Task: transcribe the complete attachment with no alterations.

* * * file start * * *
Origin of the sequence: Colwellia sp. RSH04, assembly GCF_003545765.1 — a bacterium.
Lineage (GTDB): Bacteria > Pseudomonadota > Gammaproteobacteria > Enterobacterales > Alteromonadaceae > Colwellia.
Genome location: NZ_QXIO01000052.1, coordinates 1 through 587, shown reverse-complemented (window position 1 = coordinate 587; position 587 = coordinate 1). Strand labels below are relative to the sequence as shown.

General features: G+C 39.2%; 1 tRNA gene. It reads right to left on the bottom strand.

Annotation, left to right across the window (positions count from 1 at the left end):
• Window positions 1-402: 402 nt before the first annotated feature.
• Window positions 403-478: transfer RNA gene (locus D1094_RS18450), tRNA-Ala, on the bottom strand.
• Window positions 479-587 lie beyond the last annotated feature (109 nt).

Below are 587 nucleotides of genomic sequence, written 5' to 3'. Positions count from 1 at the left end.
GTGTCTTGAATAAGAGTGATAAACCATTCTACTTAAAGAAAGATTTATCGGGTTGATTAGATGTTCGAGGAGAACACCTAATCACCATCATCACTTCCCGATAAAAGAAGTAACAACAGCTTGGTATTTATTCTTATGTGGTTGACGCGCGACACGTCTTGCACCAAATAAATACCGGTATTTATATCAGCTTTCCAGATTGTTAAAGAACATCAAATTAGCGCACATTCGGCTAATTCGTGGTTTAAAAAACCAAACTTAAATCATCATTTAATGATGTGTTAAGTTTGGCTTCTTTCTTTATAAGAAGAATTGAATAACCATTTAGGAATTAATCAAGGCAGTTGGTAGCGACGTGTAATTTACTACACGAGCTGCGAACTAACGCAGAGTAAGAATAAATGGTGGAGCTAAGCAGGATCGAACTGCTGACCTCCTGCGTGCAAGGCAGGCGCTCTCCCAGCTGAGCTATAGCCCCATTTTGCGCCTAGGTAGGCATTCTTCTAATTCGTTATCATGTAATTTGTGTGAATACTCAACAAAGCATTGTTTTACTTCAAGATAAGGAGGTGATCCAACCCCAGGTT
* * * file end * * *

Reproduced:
Origin of the sequence: Colwellia sp. RSH04, assembly GCF_003545765.1 — a bacterium.
Lineage (GTDB): Bacteria > Pseudomonadota > Gammaproteobacteria > Enterobacterales > Alteromonadaceae > Colwellia.
Genome location: NZ_QXIO01000052.1, coordinates 1 through 587, shown reverse-complemented (window position 1 = coordinate 587; position 587 = coordinate 1). Strand labels below are relative to the sequence as shown.

General features: G+C 39.2%; 1 tRNA gene. It reads right to left on the bottom strand.

Annotation, left to right across the window (positions count from 1 at the left end):
• Window positions 1-402: 402 nt before the first annotated feature.
• Window positions 403-478: transfer RNA gene (locus D1094_RS18450), tRNA-Ala, on the bottom strand.
• Window positions 479-587 lie beyond the last annotated feature (109 nt).

Below are 587 nucleotides of genomic sequence, written 5' to 3'. Positions count from 1 at the left end.
GTGTCTTGAATAAGAGTGATAAACCATTCTACTTAAAGAAAGATTTATCGGGTTGATTAGATGTTCGAGGAGAACACCTAATCACCATCATCACTTCCCGATAAAAGAAGTAACAACAGCTTGGTATTTATTCTTATGTGGTTGACGCGCGACACGTCTTGCACCAAATAAATACCGGTATTTATATCAGCTTTCCAGATTGTTAAAGAACATCAAATTAGCGCACATTCGGCTAATTCGTGGTTTAAAAAACCAAACTTAAATCATCATTTAATGATGTGTTAAGTTTGGCTTCTTTCTTTATAAGAAGAATTGAATAACCATTTAGGAATTAATCAAGGCAGTTGGTAGCGACGTGTAATTTACTACACGAGCTGCGAACTAACGCAGAGTAAGAATAAATGGTGGAGCTAAGCAGGATCGAACTGCTGACCTCCTGCGTGCAAGGCAGGCGCTCTCCCAGCTGAGCTATAGCCCCATTTTGCGCCTAGGTAGGCATTCTTCTAATTCGTTATCATGTAATTTGTGTGAATACTCAACAAAGCATTGTTTTACTTCAAGATAAGGAGGTGATCCAACCCCAGGTT